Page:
Overcoming my fear of wearing leggings

Overcoming my fear of wearing leggings

I wore leggings to work today for the first time, and it was not just the first time wearing them to work, but the first time wearing them EVER. I know there is some controversy over wearing leggings in public, as pants instead of workout attire, and so forth. I get that, and totally understand it. To some degree, I agree. However, today I wore them with a long sweater (mid-thigh) and black leather boots. Considering up until lately—now that I am trying to step out of my comfort zone—I simply did not think leggings were an option for me. I did not have the long and lean legs that look so fantastic in them. So, I attempted to hide as much as I could when putting together outfits.

The legging issue really became an issue in the past few months, as I started to attend a barbell fitness class at my local gym. My workout attire has always—I mean always—included shorts. Why? They are comfortable, and I feel like my legs can “breathe.” When I, on the rare occasion throughout the years, attended a yoga or Pilates class, I would wear my loose yoga pants to avoid flashing those on the mat behind me (yikes!).

As the expression goes, “all good things must come to an end.” While attending yet another barbell class a couple weeks ago, I realized that my form was terrible during the squat sets. This was something I was forced to address after just a few classes, which is when I figured out that I was squatting in a way to avoid my shorts from hiking up and flashing everyone behind me. Having now overcome my hatred of squats and lunges, giving up the class was not an option. As I looked around the room, as inconspicuously as I could, I noticed I was the only woman wearing shorts, and I now understand why.

This past weekend, I attended another barbell class. This time, in a pair of my loose fitting, mid-calf yoga pants (more like a sweat pant). What I found was that I did not spend as much time thinking about how to not flash the class, but rather was able to focus on the exercises themselves. The only issue I found at this point was that they were too thick and did not let my legs “breathe,” like I prefer, which means the problem as still not solved.

My thought pattern exposed:

…Performing this group class properly and effectively cannot be done in a pair of workout shorts—even the ones with the attached underwear (which I had). They hike up and show far too much of my backside.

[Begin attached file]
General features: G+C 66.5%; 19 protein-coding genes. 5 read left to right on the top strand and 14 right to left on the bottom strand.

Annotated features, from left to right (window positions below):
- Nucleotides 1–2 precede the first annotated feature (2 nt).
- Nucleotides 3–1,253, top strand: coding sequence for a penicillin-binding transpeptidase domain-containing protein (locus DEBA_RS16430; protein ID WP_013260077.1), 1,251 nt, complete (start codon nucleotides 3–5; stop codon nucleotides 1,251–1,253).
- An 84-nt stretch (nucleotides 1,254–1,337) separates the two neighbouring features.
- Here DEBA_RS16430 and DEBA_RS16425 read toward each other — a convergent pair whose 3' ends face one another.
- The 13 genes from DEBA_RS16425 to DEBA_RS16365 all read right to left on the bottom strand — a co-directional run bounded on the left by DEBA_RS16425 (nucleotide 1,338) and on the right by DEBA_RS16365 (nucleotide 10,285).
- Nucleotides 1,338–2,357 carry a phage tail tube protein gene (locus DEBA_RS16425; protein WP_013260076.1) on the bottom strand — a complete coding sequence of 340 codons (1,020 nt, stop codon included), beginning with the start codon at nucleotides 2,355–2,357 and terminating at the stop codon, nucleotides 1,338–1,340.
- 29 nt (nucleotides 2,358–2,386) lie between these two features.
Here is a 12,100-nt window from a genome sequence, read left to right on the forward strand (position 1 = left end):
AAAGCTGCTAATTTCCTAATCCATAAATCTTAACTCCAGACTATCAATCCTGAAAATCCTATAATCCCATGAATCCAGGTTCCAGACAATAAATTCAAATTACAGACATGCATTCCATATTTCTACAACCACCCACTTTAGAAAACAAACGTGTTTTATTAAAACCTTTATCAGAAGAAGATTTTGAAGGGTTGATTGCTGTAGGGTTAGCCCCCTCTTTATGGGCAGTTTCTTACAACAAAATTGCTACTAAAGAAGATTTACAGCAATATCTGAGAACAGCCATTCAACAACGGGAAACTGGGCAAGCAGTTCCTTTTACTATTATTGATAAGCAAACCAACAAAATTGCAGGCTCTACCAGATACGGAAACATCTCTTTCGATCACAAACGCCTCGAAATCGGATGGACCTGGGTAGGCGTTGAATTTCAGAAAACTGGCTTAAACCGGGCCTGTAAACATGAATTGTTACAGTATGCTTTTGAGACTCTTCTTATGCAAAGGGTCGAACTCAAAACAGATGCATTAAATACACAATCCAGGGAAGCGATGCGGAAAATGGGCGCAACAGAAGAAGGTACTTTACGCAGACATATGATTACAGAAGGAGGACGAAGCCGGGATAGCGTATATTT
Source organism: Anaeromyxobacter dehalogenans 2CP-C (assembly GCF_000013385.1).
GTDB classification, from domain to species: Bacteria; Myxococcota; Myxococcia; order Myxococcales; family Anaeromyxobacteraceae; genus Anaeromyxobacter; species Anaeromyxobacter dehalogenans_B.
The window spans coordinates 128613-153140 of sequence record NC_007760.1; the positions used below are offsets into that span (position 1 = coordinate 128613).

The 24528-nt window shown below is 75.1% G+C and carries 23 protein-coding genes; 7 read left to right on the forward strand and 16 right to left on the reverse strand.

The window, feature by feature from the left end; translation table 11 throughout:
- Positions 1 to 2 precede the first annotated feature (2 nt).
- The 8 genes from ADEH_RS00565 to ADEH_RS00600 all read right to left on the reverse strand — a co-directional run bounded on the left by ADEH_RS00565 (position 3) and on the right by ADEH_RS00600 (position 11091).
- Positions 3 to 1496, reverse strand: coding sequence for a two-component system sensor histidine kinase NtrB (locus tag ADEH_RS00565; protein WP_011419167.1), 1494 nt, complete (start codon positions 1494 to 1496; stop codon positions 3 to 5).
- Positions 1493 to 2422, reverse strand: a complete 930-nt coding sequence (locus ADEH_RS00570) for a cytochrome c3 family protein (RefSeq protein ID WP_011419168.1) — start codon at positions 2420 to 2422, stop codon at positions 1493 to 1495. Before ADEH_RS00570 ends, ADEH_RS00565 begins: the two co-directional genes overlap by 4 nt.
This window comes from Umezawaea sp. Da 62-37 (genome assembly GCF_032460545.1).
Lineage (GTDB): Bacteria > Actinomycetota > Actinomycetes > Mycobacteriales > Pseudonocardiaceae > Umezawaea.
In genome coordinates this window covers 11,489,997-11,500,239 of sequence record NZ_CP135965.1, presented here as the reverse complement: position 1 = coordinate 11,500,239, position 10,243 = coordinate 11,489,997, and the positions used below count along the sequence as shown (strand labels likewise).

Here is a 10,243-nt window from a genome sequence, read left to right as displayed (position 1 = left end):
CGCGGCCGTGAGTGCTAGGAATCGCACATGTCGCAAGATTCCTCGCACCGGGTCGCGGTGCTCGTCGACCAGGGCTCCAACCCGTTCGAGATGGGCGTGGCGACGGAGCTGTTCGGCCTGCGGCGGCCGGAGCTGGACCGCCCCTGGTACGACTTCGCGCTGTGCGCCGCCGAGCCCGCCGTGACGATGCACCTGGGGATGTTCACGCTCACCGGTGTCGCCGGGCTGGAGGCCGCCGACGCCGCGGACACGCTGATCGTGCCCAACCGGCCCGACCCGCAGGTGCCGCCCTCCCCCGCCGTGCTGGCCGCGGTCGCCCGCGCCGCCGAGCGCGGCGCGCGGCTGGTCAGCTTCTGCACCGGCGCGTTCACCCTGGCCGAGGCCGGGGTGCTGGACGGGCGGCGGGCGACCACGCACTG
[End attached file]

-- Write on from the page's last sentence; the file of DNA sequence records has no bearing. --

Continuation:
…The thicker-style stretch pants are an improvement, but not a permanent solution, at least not for me. But, since almost every woman in the room seems to select these, it must be the better option.

…I have avoided the thinner, fitted leggings because I was afraid they would show too much of my legs, which I have never been much of a fan of.

(Yes, I know this doesn’t make sense since I wear shorts—just one of those insecurities I struggle with—we can discuss in a separate post.)

…I have also avoided the thin fitted leggings out of fear of the dreaded camel toe, which I still have had to deal with even with my looser style stretch pants. Wouldn’t the fitted leggings be worse?

Turns out—they are not. Apparently, the trick is to find the correct fit and brand that works for you. Originally inspired by needing to find a solution to my workout problem, I then became super excited to finally pair my longer sweaters with leggings and leather boots, as I mentioned above. This may sound small to you, but it was huge to me.

I am now a week into wearing my first pair of thin fitted leggings, and I must say that I am IN LOVE! They are awesome—thin and comfortable. My legs can breathe. As I mentioned in the beginning, I wore leggings with a sweater and boots to the office on Monday. Two compliments and one strange look later, I was a bit disappointed I couldn’t wear them the next day (I only have the one pair so far). As soon as my knee heels—and now my wrist—I will attempt them at my next barbell class, but I have no concerns at all.

Now, let’s talk big picture for a moment. This, for me, feels like it has given me a small sliver of liberation and accomplishment, in that I am no longer hiding my legs, which are one of my greatest insecurities. I overcame a fear. I did it, and it felt good. It might not be “leggings” for everyone. Maybe there is something you have wanted to try but keep talking yourself out of. I encourage you to do it. If you don’t like it, then don’t do it again; but you might surprise yourself!

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